The Bell Jar by Sylvia Plath hounds Esther Greenwood who spends the summer of 1953, “the summer they electrocuted the Rosenbergs” away from hometown Massachusetts, sent off to intern in New York at a reputable fashion magazine with eleven other lucky girls. She is meant to have the time of her life, be the envy of thousands of college girls just like her all over America but just feels that all her accomplishments she has totted up fizzle into nothing. Esther befriends cynical Doreen, a girl with bright white hair like cotton candy fluff and a bemused sneer, but quickly grows tired of her when Doreen arrives drunk and half-asleep at Esther’s doorstep. Esther resolves to have “nothing at all to do with her. Deep down, she would be loyal to Betsy and her innocent friends”. Like this, Esther remains always split by indecision.
At first, Esther imagines her college boyfriend Buddy Willard “would fall in love with her… and then she wouldn’t have to worry about what she was doing on any more Saturday nights”. However, when Buddy Willard admits he’s had an affair with a waitress at the hotel he worked at Esther grows furious at him for being made to feel sexy and more experienced than him when all the while he has been having an illicit affair with this “tarty” waitress. Suddenly, she detests all of Buddy’s rhetoric about men wanting a mate and women wanting infinite security when before she would have “taken everything Buddy Willard told her as honest-to-God truth”. She immediately resolves to lose her virginity as well and leave Buddy once and for all. When Buddy Willard contracts TB and invites her to visit him at his sanitorium, he proposes marriage, but the idea is preposterous to Esther now, so she rejects the offer and exclaims she will never get married, she is too neurotic to ever settle down.
As Esther’s internship closes to an end, she feels ever-more disjointed; she fails to seduce Constantin, she weeps openly at the company photoshoot, and on her final night in New York she goes on a date with Marco who later assaults her. Esther makes the trip home to Massachusetts and is picked up by her mother who decides to tell Esther right away that she has not made the writing course she applied for. Like air has been punched from Esther’s stomach, she comes to dread spending her summer in the suburbs for the first time.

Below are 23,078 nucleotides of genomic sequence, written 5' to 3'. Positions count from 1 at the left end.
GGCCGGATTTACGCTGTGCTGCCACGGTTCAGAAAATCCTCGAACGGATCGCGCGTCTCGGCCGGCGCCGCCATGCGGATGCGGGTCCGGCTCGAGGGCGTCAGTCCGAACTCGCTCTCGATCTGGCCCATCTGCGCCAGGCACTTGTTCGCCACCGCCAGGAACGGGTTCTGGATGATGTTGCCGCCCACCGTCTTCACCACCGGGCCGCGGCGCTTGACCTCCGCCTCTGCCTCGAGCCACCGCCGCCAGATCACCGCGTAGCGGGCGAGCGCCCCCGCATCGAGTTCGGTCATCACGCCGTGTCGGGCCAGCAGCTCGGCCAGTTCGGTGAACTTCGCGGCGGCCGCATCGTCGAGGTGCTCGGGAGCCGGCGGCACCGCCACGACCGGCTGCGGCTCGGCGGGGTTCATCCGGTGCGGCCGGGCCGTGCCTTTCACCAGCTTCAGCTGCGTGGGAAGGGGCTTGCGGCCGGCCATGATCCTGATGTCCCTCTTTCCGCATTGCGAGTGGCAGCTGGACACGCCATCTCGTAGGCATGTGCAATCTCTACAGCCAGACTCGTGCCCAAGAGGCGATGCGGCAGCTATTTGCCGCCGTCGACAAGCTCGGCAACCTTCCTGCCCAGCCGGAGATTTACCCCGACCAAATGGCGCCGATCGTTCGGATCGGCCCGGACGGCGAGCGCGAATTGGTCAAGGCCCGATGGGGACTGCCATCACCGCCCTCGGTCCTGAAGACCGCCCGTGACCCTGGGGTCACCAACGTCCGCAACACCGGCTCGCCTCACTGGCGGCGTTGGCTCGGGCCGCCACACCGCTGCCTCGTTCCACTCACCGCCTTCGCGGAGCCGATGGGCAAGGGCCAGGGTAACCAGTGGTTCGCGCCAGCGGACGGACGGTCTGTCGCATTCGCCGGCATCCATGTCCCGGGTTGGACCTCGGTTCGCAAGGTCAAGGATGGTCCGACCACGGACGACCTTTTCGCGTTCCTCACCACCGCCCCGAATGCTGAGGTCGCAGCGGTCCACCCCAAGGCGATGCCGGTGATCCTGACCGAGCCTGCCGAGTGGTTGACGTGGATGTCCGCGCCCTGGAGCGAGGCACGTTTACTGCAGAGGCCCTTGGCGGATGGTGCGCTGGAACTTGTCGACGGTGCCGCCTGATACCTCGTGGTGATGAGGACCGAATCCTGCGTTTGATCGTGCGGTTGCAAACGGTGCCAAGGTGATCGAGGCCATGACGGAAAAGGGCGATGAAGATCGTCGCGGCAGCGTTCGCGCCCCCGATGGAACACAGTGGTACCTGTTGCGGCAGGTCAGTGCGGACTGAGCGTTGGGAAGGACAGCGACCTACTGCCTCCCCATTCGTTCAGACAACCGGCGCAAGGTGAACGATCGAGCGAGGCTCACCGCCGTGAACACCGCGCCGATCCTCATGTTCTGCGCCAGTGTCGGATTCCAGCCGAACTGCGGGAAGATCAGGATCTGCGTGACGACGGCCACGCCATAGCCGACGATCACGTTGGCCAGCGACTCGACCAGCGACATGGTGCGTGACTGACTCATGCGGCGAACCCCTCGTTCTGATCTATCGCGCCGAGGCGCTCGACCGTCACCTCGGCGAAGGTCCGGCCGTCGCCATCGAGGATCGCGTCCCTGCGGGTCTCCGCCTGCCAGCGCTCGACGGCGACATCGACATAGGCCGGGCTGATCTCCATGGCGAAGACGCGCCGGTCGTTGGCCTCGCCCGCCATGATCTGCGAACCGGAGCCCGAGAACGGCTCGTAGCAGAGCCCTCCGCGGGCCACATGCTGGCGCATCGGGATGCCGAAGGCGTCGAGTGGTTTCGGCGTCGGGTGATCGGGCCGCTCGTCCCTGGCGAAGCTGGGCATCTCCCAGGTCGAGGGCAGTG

Over the next several weeks, unstimulated by excitement and change, Esther slides into depression. She buries her head under her pillow and pretends it is nighttime, refusing to bathe or change or sleep even though she has spent most of her time in bed. When Esther requests for more sleeping pills after being given a very strong prescription the previous week, the doctor refers Esther to a psychiatrist, Dr. Gordon. Dr. Gordon, he suggests to Esther’s mother, Mrs. Greenwood, that Esther would benefit from electroshock therapy. Esther undergoes one treatment without anesthetics which leaves her unable to concentrate, her mind gliding off like a skater into a large empty space and leaving her afraid of the procedure. At this point, Esther’s becomes obsessed with suicide. After several unsuccessful or aborted attempts — slitting wrists, hanging, drowning — she wedges herself into the crawlspace of her house and takes sleeping pills, one after the other until she approached the bottom of the bottle. She is missing for several days and wakes up in a hospital. Later, she is moved to a state mental hospital where she meets many people including Joan, another student from Esther’s college and once romantic interest of Buddy Willard too and Dr. Nolan, a female psychiatrist who understands Esther far better than Dr. Gordon did and Esther treats as her mother. For example, Dr. Nolan is aware of Esther’s terror of electroshock treatments but promises to administer the treatment properly, and Esther wakes up only as if from a deep, drenched sleep and that her “bell jar hung, suspended, a few feet above her head, she was open to the circulating air”.
Since the shock treatments ended, Joan hung about Esther like she was trying to suck up the sweetness of recovery. Joan eventually moves into an apartment and hopes Esther will come visit her there, and Esther agrees even though she has no intention of following through. With Dr. Nolan’s help however, Esther can purchase a diaphragm should she decide to lose her virginity, so she could be freed from the fear of having sex and ending up unhappy and pregnant. She soon meets a twenty-sixyear-old mathematics professor named Irwin whom she has sex with before she starts to badly hemorrhage. Irwin takes Esther to Joan’s apartment, wherefrom she is driven to an emergency room. Esther is then roused from her bedrest by Joan’s psychiatrist, Doctor Quinn who asks where Joan might be, which Esther is clueless of. Later, another tap on Esther’s door wakes her and Doctor Quinn has returned with news, Joan has been found in the woods, and she has hung herself. Esther reels from Joan’s suicide, she speaks with Doctor Nolan about feeling responsible, meets with Buddy Willard who asks if something about him “drives women crazy” and must witness the six-foot-deep gap hacked in the ground when she attends Joan’s funeral. The novel ends at a forked road, she steps into a room where the decision which determines whether she must remain in the hospital or can return to college meets her.